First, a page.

What was at issue in 1Samuel 17 was faith. The king had no faith in God so he hid in his tent (1Sam 17.11). He even tried to bribe any valiant warrior who would match arms with Goliath on the battlefield with his daughter and the promise of no taxes for his family (1Sam 17.25, 27). A role that Saul fulfilled when God had anointed him to fight for Israel (1Sam 9.16). Well, the king had no faith evidenced by no courage, and as a result, neither did the rest of Israel’s army. They cowered every time they heard a challenge being shouted from the valley by the Philistinian giant. And then comes David the young shepherd, who had been secretly anointed by the prophet Samuel as the next king of Israel.
David hears the challenge of Goliath and he is angered. My guess is he was also a bit perturbed by the lack of faith in Israel at this time. And so, to the angst of his brothers (armed soldiers cowering on the hillside), David heads to Saul’s tent. He explains to Saul that he will fight this Philistine. Saul needs to be convinced for at first he denies the sanity of David’s request:
“Thou are not able to go against this Philistine to fight with him: for thou art but a youth, and he a man of war from his youth” (1Sam 17.33; KJV).
In other words, Saul is saying to David “You can’t fight this fellow, he’s a trained man. He’s been warring with others since he was young like you! If you continue down this course, you will die.”
But David is undeterred. He recites to the king his previous encounters with dangerous enemies. As a shepherd of his father’s sheep, he had to face off against lions and bears. When they attacked his father’s flock he did not hesitate to go after them to rescue the lamb. And if those predators attempted to assail him, he killed them:
“And I went after him [either lion or bear], and smote him, and delivered it out of his mouth: and when he arose against me, I caught him by his beard, and smote him, and slew him” (1Sam 17.35; KJV).
In David’s mind, the Philistine named Goliath would share in their lot. For with great confidence, not in himself as a man but as a creature endowed by his Creator, he said,
“Your servant has killed both the lion and the bear; and this uncircumcised Philistine will be like one of them, since he has defied the armies of the living God.’ And David said, ‘The Lord who saved me from the paw of the lion and the paw of the bear, He will save me from the hand of this Philistine” (1Sam 17.36-37; NASB).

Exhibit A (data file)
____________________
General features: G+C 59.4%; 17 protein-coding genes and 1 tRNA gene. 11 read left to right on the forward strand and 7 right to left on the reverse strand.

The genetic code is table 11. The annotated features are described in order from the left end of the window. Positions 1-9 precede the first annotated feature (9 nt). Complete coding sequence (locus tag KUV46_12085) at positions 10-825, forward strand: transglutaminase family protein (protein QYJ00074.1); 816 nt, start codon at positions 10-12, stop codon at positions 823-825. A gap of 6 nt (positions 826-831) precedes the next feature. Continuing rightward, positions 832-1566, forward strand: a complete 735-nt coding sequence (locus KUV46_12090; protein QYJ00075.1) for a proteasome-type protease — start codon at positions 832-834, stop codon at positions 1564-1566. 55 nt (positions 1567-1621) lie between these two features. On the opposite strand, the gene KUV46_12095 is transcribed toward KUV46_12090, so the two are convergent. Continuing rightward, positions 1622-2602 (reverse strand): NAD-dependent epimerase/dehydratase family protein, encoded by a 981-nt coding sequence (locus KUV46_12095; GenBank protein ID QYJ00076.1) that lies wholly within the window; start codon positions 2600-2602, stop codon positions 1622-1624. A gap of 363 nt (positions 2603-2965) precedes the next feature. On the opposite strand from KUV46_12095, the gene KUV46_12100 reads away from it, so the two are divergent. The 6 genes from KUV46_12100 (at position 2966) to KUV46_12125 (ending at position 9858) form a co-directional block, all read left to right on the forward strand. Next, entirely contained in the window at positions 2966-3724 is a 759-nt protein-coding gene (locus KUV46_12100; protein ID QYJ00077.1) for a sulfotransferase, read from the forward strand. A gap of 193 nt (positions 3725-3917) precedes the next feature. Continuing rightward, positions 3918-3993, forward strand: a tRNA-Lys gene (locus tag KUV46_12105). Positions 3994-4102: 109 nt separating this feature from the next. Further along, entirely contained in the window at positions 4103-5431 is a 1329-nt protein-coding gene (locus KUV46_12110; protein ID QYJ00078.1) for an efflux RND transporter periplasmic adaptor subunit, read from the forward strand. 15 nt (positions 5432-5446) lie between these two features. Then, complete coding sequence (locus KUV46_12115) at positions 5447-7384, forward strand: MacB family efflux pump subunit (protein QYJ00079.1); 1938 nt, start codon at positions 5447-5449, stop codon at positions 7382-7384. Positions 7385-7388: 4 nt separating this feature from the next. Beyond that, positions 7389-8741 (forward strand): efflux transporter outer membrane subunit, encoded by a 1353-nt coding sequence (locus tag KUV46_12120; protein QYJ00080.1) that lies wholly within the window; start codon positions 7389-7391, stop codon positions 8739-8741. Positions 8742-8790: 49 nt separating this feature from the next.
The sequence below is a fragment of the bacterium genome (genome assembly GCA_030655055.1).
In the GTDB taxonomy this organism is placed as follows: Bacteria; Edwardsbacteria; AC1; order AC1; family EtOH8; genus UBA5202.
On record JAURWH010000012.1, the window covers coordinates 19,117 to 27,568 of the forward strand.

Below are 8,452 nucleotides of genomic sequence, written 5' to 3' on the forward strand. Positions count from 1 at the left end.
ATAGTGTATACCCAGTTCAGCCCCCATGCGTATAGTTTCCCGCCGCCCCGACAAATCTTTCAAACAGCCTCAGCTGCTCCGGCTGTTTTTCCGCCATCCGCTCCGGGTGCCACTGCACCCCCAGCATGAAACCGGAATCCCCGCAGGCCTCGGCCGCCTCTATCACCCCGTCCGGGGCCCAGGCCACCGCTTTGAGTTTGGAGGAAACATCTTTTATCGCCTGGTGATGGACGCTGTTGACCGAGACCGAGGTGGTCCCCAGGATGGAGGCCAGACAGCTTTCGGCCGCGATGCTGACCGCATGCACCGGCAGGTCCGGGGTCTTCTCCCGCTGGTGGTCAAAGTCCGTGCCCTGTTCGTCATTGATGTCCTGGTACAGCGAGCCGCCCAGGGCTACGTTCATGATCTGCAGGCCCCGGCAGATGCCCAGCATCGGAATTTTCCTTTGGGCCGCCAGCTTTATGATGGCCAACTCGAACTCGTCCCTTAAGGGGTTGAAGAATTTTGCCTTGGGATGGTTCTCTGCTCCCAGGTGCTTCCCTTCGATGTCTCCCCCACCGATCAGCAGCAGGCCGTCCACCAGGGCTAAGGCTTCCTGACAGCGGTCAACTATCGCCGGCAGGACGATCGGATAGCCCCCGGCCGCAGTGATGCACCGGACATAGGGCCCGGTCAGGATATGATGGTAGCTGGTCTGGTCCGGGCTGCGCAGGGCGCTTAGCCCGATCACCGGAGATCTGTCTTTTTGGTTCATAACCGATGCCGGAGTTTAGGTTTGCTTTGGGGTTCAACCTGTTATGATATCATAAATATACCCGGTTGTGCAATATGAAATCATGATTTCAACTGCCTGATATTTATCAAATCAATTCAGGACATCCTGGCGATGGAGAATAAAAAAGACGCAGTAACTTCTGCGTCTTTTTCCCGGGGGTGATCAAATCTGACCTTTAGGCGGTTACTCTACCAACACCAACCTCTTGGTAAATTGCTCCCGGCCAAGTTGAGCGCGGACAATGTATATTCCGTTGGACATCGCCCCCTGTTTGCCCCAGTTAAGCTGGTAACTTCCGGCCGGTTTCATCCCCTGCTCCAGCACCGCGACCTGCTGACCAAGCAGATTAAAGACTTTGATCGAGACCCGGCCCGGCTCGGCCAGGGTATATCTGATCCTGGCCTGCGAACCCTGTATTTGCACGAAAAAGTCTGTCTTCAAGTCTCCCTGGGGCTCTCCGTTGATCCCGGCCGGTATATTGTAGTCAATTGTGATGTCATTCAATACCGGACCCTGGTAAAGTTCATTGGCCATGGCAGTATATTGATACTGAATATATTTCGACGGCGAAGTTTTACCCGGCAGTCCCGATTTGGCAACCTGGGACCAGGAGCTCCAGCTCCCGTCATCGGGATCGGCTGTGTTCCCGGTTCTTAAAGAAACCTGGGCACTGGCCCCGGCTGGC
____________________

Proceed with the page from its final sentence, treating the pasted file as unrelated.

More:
And the rest is, as they say, history. David slew Goliath. He defended God’s flock (Israel) from a beast of a man, and he proved himself as the rightful king to come. A young man who entrusted his life (and through his action) the life of others into the Sovereign King over all the Earth.
How is that Self-Defense?
An appropriate question I think by the reader at this point would be, “How is that self-defense?”According to a trusted English dictionary, self-defense is “the act of defending oneself, one’s property, or a close relative.”5 So who was David defending when he stepped on the battlefield? Himself. Who was David concerned about when he stepped on the battlefield? His fellow Israelite’s. Ultimately, whose honor was David attempting to guard on the battlefield that day, as a witness to the world? The Holy One of Israel, the living God—Yahweh (1Sam 17.36).
You see, Goliath was threatening Saul and the men of Israel in Socoh (1Sam 17.1). By extension, this was a threat against their women and children. Wars in that period were primarily fought by men, but the losing army would experience further pain knowing that their families and neighbors likewise were endangered. This means that David was among those being threatened by Goliath and the Philistinian army. But this attack was not just against men (and their families), it was also against the God they represented. The young shepherd fought to protect the sheep (analogically speaking) of God in the name of the One who anointed him (called him) to service. David took the battlefield as a defender.